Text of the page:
Late afternoon we went back to noticeably hotter Alabama Hills and turn to an unpaved road that took us deep into the valley. If you had to pick a road in California with the most movie connections, what will come to your mind? Sunset Boulevard? Maybe Mulholland or Melrose? They’re all good, but another road exists in California with much history and it is called The Movie Road.

The Movie Road, Alabama Hills
The Movie Road, Alabama Hills

The rounded rocks along the road appear in sharp contrast to the chiseled peaks of the Sierra Nevada. They were formed at the same time and are geologically part of the Sierra Nevada Mountains.

Rocks, Alabama Hills
Rocks, Alabama Hills

Percolating water molded the sharp granite blocks and sculpted the many unusual formations of the Alabama Hills.

Breathtaking camping, Alabama Hills
Breathtaking camping, Alabama Hills

Meanwhile, the sun was slipping away behind the high peaks of the Sierra, the last sunrays highlighted the Panamint Range.

Last sunrays of the day, Alabama Hills
Last sunrays of the day, Alabama Hills

Sunset did not bring expected colors. After sun completely disappeared everything became bluish without any red hues.

Twilight, Alabama Hills
Twilight, Alabama Hills

Next day started early – we were heading for sunrise.Waking up was a struggle – it always is for me. What the blessing that in November “early” is around 7 AM.

Sunrise over Whitney Portal Road
Sunrise over Whitney Portal Road

Soon the day’s first rays painted the mountains with warm light and the highest peaks were colored rose by alpenglow. There is something magical about this place.

Mount Whitney at sunrise, Alabama Hills
Mount Whitney at sunrise, Alabama Hills

Often peculiar rock shapes remind you of something. I saw a skull on the below picture, Alex said it reminds him a bad tooth.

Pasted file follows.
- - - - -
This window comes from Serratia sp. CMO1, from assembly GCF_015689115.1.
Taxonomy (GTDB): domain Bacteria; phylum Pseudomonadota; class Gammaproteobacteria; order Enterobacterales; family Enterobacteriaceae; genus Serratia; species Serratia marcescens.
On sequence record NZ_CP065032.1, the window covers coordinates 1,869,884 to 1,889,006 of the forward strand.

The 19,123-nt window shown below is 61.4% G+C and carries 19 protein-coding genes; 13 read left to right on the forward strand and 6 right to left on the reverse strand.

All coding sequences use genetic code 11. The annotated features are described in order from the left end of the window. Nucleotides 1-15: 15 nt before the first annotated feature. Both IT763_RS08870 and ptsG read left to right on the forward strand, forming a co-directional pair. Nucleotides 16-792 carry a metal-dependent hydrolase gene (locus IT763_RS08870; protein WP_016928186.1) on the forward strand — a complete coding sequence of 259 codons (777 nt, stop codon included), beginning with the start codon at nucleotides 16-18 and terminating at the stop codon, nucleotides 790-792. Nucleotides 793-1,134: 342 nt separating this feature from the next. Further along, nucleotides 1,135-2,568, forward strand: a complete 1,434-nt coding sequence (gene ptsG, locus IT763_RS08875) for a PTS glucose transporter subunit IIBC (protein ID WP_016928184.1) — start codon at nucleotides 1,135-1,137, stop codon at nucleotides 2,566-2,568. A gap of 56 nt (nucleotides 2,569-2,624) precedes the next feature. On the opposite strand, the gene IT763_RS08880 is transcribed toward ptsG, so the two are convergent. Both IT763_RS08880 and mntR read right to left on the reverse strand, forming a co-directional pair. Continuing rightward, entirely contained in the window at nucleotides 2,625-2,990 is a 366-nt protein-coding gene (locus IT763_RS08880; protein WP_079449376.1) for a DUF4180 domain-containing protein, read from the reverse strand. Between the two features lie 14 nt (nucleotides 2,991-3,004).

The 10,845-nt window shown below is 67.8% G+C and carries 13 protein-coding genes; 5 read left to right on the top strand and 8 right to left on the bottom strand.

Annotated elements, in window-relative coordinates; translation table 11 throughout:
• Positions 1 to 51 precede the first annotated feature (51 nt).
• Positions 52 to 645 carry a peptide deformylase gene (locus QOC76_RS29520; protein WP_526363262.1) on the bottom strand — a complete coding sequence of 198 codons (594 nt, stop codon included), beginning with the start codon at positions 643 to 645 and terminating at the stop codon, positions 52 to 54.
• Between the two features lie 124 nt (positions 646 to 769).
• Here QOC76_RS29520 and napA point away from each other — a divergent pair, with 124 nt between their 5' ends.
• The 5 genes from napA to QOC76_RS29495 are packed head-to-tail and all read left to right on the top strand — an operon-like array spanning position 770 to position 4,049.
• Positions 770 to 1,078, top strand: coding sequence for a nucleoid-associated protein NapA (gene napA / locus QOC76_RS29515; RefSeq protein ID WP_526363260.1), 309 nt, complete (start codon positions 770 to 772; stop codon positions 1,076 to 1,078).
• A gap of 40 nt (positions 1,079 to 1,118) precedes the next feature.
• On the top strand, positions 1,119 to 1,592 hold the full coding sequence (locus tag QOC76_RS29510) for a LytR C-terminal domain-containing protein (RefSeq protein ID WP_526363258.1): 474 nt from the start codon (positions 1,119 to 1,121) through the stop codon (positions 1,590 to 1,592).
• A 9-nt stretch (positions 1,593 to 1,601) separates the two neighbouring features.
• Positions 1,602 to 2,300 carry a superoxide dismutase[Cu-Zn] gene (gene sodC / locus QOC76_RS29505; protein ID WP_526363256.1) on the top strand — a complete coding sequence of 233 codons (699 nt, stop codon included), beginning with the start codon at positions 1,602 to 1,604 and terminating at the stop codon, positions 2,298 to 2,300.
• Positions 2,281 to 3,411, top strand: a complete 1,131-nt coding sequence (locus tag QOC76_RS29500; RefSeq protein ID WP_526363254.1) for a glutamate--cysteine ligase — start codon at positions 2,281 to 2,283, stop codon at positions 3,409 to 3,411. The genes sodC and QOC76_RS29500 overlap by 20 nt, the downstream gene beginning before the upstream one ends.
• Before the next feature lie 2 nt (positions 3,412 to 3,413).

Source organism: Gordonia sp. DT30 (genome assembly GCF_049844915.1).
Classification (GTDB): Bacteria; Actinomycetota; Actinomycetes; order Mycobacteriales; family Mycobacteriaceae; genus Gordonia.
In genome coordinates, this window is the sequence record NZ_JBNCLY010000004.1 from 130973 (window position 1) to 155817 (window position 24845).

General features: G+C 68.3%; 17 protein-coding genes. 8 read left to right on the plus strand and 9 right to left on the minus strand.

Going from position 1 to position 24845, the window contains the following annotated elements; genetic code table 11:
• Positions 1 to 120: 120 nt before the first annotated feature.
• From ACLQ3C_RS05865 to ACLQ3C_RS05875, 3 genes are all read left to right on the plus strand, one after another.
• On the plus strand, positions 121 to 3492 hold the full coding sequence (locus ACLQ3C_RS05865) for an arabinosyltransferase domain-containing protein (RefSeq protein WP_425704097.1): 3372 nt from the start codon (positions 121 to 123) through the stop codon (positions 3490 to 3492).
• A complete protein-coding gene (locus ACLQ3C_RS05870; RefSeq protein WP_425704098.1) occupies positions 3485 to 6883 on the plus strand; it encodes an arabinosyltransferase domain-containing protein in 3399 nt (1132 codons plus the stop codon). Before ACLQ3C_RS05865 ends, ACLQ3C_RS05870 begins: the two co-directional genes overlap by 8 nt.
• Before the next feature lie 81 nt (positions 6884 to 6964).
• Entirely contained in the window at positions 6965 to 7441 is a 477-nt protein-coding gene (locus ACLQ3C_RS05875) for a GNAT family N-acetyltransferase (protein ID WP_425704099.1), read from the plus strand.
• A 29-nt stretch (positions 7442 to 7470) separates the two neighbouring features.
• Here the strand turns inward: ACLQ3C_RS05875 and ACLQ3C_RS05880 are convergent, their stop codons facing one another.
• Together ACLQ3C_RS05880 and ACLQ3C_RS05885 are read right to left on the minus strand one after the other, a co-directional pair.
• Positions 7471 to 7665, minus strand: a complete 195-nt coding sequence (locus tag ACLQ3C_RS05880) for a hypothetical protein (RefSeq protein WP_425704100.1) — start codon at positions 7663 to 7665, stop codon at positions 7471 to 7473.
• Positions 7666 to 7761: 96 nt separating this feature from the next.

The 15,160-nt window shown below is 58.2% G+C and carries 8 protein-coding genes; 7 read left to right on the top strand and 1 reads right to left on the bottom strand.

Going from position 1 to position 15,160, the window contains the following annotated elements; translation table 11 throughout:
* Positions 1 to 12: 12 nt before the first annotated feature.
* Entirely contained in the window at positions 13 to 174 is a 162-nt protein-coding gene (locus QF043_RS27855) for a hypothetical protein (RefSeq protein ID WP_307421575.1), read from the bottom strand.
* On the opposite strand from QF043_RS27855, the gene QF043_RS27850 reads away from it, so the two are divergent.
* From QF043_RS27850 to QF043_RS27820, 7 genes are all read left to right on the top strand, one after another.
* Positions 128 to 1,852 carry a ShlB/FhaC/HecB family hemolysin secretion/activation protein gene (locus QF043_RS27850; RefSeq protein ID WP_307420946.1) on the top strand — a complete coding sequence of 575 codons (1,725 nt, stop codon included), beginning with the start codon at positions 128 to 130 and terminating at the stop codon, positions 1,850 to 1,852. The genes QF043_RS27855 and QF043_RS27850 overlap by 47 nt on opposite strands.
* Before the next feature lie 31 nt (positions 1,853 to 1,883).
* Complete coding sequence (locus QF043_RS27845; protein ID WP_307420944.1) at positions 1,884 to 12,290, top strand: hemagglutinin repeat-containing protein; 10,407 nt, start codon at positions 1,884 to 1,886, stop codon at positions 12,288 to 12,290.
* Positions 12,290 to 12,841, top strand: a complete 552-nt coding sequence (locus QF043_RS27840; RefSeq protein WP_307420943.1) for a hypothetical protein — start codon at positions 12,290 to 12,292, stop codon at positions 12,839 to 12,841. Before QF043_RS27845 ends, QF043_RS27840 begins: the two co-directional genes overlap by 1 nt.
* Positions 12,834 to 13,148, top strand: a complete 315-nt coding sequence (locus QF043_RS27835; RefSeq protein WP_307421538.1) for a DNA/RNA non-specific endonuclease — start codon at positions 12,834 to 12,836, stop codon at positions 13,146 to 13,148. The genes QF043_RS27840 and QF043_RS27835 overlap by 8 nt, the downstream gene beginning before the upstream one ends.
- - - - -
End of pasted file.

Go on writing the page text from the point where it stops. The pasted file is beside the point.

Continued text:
First morning rays, Alabama Hills
First morning rays, Alabama Hills

Once the sun was fully up, the rocks lit up in amazing shades of gold, yellow and orange.

Bright rocks and the dark Panamint Range
Bright rocks and dark Panamint Range

After taking one more photo of the yellow cottonwood we headed back to Lone Pine for breakfast.

Live among rocks
Live among rocks

We drove to Alabama Hills one more time for some more exploring. This time we choose Hogback Creek Road. It brought us to tiny creek almost completely hidden among the bushes.

Sandy Hogback Creek Road
Sandy Hogback Creek Road

Eventually, the road carried us to the other side of the Movie Road, a little bit more rough and bumpier.

Alabama Hills rocks
Alabama Hills rocks

For now, it’s time for our Starship to head to the more civilized part of California.

Dusty road in Alabama Hills
Dusty road in Alabama Hills

Lone Pine Smokehouse had some great reviews on Yelp, so we stopped there for some pulled pork and enjoyed the beautiful red sunset. The restaurant is located just across historic Dow Villa Motel that hosted Hollywood producers, directors, and stars – John Wayne, Gene Autry, Errol Flynn, Robert Mitchum and Clayton Moore.

Historic Dow Villa Motel, Lone Pine
Historic Dow Villa Motel, Lone Pine

The Alabama Hills, you’re the surreal and wildly beautiful place. We’ll be back again soon.

In conclusion, let take a couple of roads in the Alabama Hills.